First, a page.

I have a design for a Trifold brochure that was presented at our company's board meeting. I had a small run printed before the meeting so it could be distributed in its intended format.

During the meeting, people wanted to provide feedback. I was asked to provide it digitally so that people could provide some comments (probably mostly on text, but being the nature of design work, I expect aesthetic commentary as well)

I'm not inclined to just send out the print-ready PDF. Things that are obvious in print are not on the PDF, such as where it gets folded, and how two flaps that aren't physically adjacent on paper are when it's folded. I also don't want to just put all the text in Word, because people may not appreciate how text changes could affect design.

What are some effective ways to electronically distribute a trifold brochure for review?

  • You can just send a print ready pdf with marks denoting the pages. All of the files that I work on for customers to print come like that. Additionally, there will be no substitute for a physical copy. Maybe send a print ready digitally and instruct them to print it out for review. Commented Jun 8, 2018 at 18:21
  • It has full-bleeds, which might confuse some people, but I'm leaning towards this. All of the recipients (in theory) have already received a print version. Commented Jun 8, 2018 at 18:36
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    You never ever, ever should be sending out art with bleeds for review unless it's to a printer. This is design 101 for sending proofs to clients. You wouldn't print out a copy of the brochure with bleeds and hand it to people, would you? The same applies for digital proofs. Commented Jun 8, 2018 at 18:38
  • @Ovaryraptor do you mean only send it without bleed and crop marks, or don't send it digitally at all? (ordinarily I wouldn't want to send it digitally--I'm being specifically asked to do so by my employer) Commented Jun 8, 2018 at 19:20
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    @Ovaryraptor Could you expound on why this is graphic design 101? I frequently send digital proofs with bleed to authors/editors (who are basically our clients), and so do all the graphic designers we work with. I can see no real reason it should be a big no-no, unless they’re the kind of client who might your print-ready design and run with it behind your back. Commented Jun 9, 2018 at 8:17

2 Answers 2


What I sometimes do is just place some very light gradients where the folds are going to be, on top of all the artwork and set these to 'multiply'. This kind of simulates the folded object while keeping it flat and helps people visualize page margins and the whitespace between folds.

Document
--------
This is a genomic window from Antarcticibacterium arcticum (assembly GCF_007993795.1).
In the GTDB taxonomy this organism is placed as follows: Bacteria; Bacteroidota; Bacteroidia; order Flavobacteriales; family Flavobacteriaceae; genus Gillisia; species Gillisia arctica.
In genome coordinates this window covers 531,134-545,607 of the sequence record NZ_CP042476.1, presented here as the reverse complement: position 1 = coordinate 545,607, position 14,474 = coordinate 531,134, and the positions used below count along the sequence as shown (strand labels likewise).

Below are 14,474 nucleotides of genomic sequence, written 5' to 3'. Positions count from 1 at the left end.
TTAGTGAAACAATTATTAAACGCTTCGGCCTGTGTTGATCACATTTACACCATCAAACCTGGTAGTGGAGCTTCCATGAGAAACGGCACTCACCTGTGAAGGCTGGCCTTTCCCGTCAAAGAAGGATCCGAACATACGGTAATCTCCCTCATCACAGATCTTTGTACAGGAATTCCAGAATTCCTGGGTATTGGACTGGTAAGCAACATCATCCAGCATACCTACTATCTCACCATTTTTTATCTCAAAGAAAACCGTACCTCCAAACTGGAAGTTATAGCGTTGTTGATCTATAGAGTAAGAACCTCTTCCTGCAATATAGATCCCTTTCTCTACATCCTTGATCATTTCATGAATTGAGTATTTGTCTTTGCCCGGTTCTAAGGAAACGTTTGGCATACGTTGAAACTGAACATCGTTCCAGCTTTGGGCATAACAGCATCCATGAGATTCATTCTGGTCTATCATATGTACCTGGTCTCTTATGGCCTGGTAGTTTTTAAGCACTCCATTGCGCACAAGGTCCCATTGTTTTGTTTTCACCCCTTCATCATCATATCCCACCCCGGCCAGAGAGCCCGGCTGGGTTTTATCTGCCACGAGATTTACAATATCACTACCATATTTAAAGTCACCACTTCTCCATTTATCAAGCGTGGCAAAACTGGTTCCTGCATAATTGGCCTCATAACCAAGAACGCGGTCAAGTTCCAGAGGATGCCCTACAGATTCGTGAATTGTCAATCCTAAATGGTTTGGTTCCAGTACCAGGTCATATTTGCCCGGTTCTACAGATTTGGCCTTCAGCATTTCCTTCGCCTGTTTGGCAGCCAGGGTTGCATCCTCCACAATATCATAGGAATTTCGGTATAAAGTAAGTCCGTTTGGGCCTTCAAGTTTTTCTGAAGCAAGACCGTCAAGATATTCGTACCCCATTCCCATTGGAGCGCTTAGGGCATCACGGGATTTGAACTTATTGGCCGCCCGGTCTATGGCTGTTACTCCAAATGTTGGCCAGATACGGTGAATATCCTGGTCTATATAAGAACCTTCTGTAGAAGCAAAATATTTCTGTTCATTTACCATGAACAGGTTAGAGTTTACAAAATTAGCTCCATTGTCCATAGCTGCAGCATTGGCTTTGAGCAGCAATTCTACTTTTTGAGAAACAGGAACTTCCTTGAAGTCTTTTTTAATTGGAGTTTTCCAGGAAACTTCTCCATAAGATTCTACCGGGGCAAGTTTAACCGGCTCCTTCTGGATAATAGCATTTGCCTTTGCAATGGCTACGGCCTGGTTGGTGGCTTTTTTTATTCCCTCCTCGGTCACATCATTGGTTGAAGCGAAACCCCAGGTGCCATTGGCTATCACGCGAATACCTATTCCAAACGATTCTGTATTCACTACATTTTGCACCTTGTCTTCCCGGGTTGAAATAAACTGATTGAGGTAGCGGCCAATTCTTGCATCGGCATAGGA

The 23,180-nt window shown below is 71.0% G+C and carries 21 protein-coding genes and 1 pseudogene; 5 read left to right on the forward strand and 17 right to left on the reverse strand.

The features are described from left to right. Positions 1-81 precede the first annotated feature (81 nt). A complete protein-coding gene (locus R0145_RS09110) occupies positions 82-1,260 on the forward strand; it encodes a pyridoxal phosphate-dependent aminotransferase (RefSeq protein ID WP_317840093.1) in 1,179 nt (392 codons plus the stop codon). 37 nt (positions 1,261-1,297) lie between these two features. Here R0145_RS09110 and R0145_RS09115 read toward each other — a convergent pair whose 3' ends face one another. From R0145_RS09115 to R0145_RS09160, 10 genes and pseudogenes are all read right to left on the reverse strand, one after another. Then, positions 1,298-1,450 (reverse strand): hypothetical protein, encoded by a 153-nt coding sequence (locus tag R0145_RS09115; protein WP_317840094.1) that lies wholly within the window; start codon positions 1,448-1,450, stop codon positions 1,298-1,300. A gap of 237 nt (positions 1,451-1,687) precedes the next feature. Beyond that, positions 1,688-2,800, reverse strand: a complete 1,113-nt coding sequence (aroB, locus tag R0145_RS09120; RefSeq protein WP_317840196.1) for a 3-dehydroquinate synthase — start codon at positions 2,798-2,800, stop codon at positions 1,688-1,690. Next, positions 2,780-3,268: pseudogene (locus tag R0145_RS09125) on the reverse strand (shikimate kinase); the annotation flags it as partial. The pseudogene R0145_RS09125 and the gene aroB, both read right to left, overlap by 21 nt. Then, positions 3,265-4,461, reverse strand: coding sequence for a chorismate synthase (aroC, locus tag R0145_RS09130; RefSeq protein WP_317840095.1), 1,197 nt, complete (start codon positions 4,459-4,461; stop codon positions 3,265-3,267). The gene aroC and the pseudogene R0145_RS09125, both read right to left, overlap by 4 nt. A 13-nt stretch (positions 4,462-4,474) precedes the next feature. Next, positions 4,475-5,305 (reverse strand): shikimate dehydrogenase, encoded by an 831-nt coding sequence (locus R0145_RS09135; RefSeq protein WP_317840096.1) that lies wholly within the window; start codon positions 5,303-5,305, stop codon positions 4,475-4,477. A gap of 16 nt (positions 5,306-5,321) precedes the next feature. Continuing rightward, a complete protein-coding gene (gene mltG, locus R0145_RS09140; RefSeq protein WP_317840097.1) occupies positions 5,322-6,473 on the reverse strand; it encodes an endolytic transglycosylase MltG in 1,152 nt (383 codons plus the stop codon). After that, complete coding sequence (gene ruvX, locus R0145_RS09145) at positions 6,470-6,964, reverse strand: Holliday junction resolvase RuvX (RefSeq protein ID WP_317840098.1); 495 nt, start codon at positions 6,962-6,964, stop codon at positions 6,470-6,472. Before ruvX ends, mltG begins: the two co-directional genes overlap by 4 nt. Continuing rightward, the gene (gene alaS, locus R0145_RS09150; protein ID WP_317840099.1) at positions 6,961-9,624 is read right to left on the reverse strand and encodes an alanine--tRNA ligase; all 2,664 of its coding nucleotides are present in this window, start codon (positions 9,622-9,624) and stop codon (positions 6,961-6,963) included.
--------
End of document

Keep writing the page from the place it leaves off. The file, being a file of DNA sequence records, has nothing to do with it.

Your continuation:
Make it a PDF without any printer marks so it renders nicely in Acrobat and they can annotate text changes directly and make comments on the actual file. When approved, don't forget to remove the gradients otherwise they will also get printed :)

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The most effective way is...


What's an effective way to electronically distribute a trifold brochure for review?

You are not distributing it, you are sending it to specific people with a specific responsibility: Reviewing it.

So, you probably are mixing two stages of your design process.

1) Selling the idea

You want to show the idea, the look, the feel.

In this step prepare a digital mockup as a still image, or a video, or go to the client's office and take some physical samples.

2) Reviewing the content

You do not have to send a mockup, you need to send an actual PDF from the original files. Probably at a lower resolution and in RGB, but the real deal.

You can not have an authorized file and use it to correct another, different file.

The person reviewing this have to KNOW what they are doing. The selling part is over, he should know the basics of a brochure. What goes on the front page, what goes in the inner page.

Yes, you can add some thin margins to separate the folds. But that is it.

If the person reviewing it does not understand this, explain the mechanics to them. Training.


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